CEOs and boards have different jobs to do. They face very different challenges in performing their jobs effectively, which can make their working relationship complicated.
And sometimes that relationship can go terribly, terribly wrong.
Since 2014, the directors of American Apparel and the company’s founder and past CEO, Dov Charney, have been battling over the company’s future. Charney was ousted after mismanagement on his watch led the trendy, US-produced clothing manufacturer into bankruptcy.
Could a CEO evaluation have helped in this situation? Most likely. If Mr. Charney was held accountable earlier and coached to lead for the long term, the result may have been very different. According to a Jezebel interview, one American Apparel director, Allan Mayer, saw Charney’s mix of provocation and idealism as the company’s calling card. Mayer seems almost enamored with Charney’s proclivities for poor behavior and sexual misconduct. It is unlikely that a majority of the Board would have felt the same way. A well crafted CEO evaluation combined with a Board Evaluation, would likely have focused the Board on these issues and either helped coach the CEO in a different direction or created an impetus for change.
A different perspective on board-CEO relations — minus the drama — comes through in a 2013 Harvard Business Review leadership report, “What CEOs Really Think of Their Boards,” about how established, well-respected CEOs view their companies’ boards of directors.
The CEOs interviewed in the study talked about board members who put self-interest above shareholder interests, whose risk aversion suppressed the bold thinking that made the company great in the first place, and whose entrenched points of view blocked exploration of new ideas and strategies. CEOs further felt the burden of dealing with board conflict fell on their shoulders. The study quoted one company head as saying, “It’s difficult when you make the CEO accountable for dealing with disruptive personalities.”
Meeting in the Middle
Whether in the context of an established Fortune 500 company or an industry maverick, boards and management need a baseline for managing all aspects of their working relationship.
The essentials should be found in the company’s mission statement, the CEO’s contract, the board handbook, and long-term strategy. But compliance with these documents — and adherence to the company’s core mission and values — is often best measured through the annual board and CEO evaluation process.
Reciprocity and buy-in from the top down are key to successful evaluations. Our short tag line from Peter Drucker, ‘What’s measured improves,’ requires that board leaders appreciate a self-evaluation process and act on its results. I have spent hundreds of hours with board members, and there is a clear difference between high performing and underperforming directors. When a board reviews its CEO’s performance but is not subject to evaluation itself, or doesn’t take the process seriously, it sends the message that performance assessments are not important.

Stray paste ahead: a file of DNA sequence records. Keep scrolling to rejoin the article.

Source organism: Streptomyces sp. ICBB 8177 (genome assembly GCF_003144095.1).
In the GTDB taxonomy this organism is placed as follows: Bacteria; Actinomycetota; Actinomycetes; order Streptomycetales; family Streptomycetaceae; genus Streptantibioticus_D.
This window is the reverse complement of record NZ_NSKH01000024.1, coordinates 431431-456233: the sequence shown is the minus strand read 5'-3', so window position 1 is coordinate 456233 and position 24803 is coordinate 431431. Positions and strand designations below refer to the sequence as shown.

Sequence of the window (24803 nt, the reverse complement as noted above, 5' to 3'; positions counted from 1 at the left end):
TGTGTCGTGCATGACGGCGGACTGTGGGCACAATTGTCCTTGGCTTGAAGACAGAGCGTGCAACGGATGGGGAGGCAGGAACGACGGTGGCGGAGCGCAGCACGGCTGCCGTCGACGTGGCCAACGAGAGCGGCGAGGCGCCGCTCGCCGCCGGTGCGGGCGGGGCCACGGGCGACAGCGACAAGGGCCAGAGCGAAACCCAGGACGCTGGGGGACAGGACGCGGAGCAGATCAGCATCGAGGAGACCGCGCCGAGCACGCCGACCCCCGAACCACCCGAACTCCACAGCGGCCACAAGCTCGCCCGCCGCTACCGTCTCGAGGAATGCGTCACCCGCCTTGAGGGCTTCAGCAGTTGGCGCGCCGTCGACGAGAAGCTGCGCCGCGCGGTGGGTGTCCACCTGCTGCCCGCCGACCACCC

An approach to assessments that includes developing evaluation tools for the board, the CEO, and upper management helps build a team that can work synergistically. For instance, questions about product development goals may show that the CEO and multiple board members share the same concerns, but never had the opportunity to discuss them. It also leads by example and sets the tone for these same types of assessments throughout the company.
Evaluation beginning at the top can bring out other insights.
- A board’s self-evaluation gives the CEO evaluation more credence and establishes performance assessments as part of the company culture.
- The board evaluation can help set clear actionable goals for the board and help set performance metrics for future evaluations.
- An effective board evaluation process will provide good substance to incorporate into public company proxy statements.
- Information compiled from a CEO evaluation helps the board reach clarity on what the CEO wants and expects.
When data from standardized questions and open-ended responses are aggregated into an objective report, that report can be used to more effectively promote communication, collaboration, and analysis.
Open Communication Is Key
Boards that incorporate meaningful assessment send the message that they are ready for challenging dialogue and are open to change. For their part, the CEOs interviewed for the Harvard Business Review study don’t want their recommendations rubber-stamped. They welcome informed, thoughtful questions that are forward-focused and bring fresh perspectives to the table. Honest, open engagement by both directors and CEOs can help them stay focused on their common goals — adhering to their core vision and positioning the company for growth.
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On January 25, 2016, a U.S. bankruptcy court judge ruled in favor of American Apparel's plan to exit bankruptcy. Watch for an analysis of the company’s ups and downs in a future blogpost.